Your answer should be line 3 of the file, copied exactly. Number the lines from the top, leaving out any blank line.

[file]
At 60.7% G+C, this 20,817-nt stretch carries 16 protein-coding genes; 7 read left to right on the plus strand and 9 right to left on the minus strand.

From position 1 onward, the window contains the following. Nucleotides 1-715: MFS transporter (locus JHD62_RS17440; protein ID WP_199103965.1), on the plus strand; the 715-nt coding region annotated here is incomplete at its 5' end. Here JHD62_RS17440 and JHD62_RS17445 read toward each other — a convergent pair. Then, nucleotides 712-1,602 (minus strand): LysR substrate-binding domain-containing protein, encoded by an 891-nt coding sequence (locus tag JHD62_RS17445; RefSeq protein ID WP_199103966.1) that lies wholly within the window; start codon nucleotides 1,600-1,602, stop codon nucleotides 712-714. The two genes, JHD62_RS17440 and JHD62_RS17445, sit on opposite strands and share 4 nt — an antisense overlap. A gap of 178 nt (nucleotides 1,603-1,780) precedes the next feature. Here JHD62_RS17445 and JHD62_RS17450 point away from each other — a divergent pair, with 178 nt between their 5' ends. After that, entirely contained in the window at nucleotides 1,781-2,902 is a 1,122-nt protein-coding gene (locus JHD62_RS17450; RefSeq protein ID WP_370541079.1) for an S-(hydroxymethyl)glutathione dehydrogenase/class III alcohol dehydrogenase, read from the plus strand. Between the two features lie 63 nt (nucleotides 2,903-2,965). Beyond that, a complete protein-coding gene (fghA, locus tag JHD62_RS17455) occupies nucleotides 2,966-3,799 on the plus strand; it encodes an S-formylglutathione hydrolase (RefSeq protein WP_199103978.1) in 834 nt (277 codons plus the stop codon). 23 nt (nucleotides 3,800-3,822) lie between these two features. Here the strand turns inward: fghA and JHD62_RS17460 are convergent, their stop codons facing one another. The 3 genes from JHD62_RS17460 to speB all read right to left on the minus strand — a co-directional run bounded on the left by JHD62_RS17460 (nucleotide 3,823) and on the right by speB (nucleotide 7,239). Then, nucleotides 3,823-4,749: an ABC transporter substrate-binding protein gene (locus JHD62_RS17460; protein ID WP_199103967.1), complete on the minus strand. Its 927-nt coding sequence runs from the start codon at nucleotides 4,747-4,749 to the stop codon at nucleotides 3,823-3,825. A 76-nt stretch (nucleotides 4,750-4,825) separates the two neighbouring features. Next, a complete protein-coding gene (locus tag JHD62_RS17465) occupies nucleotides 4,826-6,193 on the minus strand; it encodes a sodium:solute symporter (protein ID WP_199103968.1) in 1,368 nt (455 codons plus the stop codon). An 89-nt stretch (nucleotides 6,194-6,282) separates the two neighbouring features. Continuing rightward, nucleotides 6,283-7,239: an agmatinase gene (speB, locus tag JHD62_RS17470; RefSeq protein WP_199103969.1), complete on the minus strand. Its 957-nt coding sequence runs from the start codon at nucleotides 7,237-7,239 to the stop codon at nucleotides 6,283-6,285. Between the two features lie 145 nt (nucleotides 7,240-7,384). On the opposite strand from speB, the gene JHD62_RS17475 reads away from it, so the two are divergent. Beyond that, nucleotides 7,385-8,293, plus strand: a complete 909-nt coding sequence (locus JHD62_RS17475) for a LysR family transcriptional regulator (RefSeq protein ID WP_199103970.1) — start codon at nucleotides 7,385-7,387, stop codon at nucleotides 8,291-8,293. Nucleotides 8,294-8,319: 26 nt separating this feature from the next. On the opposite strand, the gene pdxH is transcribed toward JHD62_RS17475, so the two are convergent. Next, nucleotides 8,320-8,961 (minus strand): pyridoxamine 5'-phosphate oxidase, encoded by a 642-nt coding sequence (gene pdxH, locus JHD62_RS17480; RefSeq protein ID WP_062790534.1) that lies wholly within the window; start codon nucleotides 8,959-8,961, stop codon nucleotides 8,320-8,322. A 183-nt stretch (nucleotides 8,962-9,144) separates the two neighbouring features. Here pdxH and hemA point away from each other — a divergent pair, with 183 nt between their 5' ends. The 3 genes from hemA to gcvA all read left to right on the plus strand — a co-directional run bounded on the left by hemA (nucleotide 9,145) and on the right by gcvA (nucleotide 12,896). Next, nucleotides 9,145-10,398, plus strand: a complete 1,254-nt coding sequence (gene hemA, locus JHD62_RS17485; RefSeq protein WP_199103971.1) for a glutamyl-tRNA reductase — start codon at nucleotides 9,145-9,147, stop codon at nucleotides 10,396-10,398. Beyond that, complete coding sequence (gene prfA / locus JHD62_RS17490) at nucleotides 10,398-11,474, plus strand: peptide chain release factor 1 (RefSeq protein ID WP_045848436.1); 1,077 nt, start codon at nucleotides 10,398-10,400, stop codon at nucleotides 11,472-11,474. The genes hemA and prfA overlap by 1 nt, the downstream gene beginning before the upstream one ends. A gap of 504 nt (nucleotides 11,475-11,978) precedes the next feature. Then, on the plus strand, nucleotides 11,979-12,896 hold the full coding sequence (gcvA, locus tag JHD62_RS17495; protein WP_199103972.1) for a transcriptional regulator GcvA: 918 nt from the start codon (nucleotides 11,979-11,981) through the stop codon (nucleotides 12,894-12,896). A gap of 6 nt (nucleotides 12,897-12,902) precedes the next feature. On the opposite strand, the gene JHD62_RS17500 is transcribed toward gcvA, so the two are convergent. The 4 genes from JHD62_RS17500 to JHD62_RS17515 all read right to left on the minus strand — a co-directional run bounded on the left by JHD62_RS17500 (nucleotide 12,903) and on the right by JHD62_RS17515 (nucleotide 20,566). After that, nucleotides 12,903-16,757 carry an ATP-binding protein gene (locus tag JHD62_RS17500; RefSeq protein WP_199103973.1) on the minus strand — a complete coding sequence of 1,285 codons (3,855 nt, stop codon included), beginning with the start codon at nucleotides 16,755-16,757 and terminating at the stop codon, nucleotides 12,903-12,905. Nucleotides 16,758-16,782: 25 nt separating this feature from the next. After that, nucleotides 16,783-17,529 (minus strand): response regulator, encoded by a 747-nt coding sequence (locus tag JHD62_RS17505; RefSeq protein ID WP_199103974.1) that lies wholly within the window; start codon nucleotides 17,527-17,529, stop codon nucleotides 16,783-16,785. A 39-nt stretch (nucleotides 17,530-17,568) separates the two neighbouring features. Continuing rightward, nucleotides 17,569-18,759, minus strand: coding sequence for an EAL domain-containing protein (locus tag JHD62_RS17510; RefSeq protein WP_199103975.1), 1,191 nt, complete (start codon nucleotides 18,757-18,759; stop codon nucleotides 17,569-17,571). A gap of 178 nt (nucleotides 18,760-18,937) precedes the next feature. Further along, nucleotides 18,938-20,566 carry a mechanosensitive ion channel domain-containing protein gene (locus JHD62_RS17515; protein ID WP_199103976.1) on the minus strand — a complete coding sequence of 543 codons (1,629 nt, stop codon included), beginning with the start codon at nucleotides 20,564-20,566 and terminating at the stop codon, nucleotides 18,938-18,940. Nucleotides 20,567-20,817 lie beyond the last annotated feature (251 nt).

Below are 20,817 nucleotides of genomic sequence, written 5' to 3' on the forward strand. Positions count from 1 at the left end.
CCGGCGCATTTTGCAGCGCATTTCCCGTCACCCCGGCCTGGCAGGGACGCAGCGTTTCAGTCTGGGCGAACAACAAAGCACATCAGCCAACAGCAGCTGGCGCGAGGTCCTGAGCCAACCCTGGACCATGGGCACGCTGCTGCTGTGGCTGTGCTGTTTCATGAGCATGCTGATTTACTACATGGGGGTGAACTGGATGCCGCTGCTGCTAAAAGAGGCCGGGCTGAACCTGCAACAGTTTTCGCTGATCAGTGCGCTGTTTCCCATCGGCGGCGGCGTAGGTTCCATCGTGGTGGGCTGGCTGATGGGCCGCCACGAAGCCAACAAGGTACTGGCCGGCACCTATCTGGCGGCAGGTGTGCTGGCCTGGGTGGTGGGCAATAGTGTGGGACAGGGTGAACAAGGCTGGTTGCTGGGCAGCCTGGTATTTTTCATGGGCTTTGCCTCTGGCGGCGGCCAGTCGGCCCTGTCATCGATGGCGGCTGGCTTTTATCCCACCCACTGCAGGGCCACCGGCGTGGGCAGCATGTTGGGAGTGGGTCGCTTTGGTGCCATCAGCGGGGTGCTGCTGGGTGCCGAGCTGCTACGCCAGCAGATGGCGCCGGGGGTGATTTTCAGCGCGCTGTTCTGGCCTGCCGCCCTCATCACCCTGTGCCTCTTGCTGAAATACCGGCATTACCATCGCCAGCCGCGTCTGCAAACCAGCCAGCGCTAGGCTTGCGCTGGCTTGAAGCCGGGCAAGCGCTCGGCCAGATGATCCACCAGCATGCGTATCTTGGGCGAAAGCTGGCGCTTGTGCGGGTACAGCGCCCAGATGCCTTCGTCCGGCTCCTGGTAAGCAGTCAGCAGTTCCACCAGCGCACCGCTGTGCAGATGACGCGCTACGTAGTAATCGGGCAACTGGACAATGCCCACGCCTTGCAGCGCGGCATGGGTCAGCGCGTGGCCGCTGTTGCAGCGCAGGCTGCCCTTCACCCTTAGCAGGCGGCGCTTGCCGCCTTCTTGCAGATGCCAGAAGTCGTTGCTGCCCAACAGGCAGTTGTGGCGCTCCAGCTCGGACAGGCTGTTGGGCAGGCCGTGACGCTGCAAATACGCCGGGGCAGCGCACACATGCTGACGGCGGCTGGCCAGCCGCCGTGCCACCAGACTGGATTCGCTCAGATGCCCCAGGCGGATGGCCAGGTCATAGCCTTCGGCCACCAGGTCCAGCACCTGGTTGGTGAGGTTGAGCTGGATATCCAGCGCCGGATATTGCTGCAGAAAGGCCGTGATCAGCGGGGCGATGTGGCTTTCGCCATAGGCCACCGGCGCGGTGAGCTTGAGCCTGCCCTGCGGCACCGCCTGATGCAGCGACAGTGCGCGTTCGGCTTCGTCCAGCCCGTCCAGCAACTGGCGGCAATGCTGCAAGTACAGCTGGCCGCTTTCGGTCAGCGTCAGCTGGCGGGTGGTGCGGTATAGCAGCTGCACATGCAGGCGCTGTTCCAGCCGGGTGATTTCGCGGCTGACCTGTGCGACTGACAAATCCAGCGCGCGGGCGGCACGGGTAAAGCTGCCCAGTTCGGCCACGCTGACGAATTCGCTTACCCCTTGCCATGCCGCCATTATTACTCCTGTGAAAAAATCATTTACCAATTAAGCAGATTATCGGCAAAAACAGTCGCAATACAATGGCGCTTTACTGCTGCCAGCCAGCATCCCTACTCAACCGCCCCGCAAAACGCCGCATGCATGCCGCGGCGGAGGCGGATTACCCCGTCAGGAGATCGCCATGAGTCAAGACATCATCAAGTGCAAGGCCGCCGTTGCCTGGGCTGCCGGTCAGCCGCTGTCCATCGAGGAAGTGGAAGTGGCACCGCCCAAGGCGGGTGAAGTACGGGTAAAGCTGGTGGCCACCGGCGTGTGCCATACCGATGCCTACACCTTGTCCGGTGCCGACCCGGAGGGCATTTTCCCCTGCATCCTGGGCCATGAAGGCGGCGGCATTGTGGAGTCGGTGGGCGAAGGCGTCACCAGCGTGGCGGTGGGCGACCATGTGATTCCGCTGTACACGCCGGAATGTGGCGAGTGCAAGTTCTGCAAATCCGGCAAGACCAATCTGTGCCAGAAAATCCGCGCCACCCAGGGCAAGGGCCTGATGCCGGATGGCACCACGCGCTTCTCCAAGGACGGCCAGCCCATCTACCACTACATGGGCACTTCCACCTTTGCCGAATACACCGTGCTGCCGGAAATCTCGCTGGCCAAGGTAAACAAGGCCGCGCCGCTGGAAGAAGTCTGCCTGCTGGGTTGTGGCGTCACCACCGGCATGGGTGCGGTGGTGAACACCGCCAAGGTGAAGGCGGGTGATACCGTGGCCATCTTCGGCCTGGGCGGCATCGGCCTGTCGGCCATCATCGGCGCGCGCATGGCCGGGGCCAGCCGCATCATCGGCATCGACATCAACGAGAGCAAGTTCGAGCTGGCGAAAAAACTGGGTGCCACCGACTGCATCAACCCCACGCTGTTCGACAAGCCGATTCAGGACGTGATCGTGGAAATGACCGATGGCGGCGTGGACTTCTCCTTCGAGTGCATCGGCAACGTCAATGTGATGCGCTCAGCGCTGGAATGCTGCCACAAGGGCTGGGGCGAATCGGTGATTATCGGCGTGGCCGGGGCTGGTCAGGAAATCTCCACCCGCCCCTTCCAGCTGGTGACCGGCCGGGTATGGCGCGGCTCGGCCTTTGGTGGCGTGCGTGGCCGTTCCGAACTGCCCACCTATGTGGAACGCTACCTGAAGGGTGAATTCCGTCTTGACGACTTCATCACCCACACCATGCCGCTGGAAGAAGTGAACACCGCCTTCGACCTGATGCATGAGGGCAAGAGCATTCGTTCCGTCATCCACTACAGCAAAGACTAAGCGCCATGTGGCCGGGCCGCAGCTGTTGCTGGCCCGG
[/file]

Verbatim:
Below are 20,817 nucleotides of genomic sequence, written 5' to 3' on the forward strand. Positions count from 1 at the left end.